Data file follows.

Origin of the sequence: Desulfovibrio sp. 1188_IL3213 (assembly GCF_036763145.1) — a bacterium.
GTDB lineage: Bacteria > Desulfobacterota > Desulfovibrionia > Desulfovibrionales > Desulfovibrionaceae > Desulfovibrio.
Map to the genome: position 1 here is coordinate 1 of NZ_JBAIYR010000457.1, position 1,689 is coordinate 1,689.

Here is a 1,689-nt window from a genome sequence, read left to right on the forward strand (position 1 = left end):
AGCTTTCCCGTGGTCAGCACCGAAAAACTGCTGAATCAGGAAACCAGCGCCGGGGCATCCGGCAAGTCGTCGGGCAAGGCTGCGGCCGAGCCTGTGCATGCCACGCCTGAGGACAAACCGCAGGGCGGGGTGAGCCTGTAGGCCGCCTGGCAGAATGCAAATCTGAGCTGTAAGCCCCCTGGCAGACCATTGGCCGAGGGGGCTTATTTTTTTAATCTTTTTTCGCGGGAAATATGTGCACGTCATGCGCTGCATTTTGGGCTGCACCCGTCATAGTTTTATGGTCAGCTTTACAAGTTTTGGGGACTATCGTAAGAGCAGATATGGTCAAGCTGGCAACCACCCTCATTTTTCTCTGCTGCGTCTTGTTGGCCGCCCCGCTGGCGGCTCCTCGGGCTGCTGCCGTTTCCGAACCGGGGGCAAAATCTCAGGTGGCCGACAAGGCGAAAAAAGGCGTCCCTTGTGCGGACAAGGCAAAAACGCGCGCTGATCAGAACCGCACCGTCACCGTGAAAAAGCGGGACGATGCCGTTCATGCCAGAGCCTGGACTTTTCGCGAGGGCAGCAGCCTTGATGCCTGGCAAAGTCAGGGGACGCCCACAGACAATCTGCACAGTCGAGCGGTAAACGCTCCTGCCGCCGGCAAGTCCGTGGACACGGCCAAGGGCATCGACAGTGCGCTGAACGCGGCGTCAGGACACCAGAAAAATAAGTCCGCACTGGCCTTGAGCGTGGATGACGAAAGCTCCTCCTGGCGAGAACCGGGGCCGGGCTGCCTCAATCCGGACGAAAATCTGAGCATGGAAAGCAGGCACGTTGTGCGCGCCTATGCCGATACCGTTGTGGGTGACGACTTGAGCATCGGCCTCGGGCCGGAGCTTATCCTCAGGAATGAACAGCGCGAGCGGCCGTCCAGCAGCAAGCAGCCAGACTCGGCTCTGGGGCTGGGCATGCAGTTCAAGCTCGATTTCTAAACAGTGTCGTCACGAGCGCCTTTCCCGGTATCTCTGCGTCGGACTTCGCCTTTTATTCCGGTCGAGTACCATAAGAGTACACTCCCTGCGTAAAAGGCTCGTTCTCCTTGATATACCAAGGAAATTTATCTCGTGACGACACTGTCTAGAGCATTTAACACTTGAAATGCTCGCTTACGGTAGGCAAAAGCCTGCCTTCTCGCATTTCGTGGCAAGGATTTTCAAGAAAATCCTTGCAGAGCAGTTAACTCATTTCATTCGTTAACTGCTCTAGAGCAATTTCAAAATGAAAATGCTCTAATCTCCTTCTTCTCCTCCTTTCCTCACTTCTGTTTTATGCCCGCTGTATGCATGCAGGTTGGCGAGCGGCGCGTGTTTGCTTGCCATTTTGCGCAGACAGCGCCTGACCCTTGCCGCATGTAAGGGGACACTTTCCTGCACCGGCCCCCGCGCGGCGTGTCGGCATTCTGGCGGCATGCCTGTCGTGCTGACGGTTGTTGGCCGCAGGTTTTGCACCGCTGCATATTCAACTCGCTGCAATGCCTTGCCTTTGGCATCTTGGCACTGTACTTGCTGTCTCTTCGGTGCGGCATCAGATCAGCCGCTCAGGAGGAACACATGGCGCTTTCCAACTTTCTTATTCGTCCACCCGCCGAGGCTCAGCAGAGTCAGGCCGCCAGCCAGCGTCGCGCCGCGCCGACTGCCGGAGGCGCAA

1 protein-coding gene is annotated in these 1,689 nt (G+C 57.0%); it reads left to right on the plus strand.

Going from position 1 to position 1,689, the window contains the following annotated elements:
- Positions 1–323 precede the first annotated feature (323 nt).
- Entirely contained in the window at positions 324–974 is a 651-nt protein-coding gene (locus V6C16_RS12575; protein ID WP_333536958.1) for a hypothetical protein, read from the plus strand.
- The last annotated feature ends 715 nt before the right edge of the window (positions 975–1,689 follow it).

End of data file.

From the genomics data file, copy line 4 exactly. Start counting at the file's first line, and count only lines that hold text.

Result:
Here is a 1,689-nt window from a genome sequence, read left to right on the forward strand (position 1 = left end):